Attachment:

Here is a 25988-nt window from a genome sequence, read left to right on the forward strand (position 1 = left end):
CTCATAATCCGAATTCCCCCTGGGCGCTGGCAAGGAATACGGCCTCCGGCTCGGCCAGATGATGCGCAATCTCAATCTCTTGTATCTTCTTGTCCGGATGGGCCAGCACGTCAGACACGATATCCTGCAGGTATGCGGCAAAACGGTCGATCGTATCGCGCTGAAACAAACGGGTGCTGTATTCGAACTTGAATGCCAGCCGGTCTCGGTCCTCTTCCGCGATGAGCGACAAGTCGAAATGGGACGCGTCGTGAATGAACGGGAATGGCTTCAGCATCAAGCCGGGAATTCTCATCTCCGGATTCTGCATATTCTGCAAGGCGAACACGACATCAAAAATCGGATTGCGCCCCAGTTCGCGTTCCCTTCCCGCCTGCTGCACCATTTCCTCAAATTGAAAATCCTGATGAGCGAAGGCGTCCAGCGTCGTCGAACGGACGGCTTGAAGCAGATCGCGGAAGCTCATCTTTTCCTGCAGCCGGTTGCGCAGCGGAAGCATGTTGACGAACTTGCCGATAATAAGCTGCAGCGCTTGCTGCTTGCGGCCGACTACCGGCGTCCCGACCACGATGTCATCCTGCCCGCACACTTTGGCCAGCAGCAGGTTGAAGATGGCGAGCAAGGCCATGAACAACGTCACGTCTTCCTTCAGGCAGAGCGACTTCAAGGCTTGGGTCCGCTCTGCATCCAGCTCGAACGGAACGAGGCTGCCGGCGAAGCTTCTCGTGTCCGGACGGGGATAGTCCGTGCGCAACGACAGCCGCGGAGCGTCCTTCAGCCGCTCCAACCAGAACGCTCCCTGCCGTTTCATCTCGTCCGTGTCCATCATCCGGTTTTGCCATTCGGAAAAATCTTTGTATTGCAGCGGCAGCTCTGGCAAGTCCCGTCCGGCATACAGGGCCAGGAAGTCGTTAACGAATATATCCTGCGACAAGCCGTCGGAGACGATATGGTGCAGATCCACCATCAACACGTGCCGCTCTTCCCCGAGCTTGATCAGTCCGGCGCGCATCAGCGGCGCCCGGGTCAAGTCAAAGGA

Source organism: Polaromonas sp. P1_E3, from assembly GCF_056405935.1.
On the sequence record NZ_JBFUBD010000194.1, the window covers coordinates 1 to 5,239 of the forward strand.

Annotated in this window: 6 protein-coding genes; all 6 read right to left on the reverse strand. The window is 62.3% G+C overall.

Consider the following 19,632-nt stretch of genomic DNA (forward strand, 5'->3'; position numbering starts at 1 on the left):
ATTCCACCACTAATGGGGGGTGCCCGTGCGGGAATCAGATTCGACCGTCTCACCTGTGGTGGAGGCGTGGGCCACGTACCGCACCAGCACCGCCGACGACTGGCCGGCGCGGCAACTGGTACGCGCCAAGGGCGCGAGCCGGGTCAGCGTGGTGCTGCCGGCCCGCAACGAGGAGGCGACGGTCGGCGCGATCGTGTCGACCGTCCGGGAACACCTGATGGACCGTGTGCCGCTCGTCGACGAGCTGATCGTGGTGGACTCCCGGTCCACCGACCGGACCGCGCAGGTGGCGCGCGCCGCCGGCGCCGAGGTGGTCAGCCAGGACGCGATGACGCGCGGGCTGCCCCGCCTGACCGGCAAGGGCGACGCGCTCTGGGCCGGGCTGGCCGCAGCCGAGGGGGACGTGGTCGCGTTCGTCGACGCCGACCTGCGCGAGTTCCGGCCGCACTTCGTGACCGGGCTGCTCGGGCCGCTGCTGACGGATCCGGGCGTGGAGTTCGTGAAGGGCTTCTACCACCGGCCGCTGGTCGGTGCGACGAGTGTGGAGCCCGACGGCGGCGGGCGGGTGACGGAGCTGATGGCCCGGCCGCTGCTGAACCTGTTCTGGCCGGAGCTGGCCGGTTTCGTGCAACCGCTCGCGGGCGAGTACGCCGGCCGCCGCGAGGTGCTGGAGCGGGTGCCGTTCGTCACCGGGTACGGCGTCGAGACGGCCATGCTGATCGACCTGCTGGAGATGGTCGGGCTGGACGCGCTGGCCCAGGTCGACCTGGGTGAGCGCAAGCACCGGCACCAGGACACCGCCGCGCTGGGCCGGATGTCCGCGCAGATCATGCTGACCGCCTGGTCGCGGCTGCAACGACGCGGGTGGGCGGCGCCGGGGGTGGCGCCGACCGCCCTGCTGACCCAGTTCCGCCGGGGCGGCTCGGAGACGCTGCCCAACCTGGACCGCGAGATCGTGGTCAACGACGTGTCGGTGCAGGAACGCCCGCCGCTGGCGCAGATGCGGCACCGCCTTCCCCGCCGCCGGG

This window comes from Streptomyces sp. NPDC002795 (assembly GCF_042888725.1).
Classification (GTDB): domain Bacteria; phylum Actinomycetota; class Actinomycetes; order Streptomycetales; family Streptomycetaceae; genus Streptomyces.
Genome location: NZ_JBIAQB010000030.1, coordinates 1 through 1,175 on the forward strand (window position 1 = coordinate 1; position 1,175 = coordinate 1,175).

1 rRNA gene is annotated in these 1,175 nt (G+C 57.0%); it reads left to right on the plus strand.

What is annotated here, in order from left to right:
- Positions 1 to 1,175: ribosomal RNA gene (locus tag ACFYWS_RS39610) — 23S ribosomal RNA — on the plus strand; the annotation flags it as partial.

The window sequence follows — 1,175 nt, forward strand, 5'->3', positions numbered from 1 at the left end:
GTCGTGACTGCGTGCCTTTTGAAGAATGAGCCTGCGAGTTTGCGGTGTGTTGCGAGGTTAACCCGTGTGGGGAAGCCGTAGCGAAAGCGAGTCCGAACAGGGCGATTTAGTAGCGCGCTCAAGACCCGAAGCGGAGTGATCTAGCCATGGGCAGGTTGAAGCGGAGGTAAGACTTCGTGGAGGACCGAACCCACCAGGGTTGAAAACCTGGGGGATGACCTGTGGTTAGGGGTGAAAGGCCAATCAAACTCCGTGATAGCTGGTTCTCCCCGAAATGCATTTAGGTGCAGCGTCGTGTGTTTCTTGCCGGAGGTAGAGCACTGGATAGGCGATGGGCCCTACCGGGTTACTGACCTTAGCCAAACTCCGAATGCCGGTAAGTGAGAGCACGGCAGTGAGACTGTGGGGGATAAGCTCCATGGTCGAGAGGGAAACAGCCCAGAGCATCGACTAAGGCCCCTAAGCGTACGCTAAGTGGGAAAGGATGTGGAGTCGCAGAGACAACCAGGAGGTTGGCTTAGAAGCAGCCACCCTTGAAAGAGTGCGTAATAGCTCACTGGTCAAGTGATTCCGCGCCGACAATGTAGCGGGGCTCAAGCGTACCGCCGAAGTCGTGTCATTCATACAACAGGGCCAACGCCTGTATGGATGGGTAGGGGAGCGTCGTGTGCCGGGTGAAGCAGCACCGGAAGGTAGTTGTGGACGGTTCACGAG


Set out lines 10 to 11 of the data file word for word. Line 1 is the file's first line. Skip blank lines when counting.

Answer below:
Genome location: NZ_JBIAQB010000030.1, coordinates 1 through 1,175 on the forward strand (window position 1 = coordinate 1; position 1,175 = coordinate 1,175).

1 rRNA gene is annotated in these 1,175 nt (G+C 57.0%); it reads left to right on the plus strand.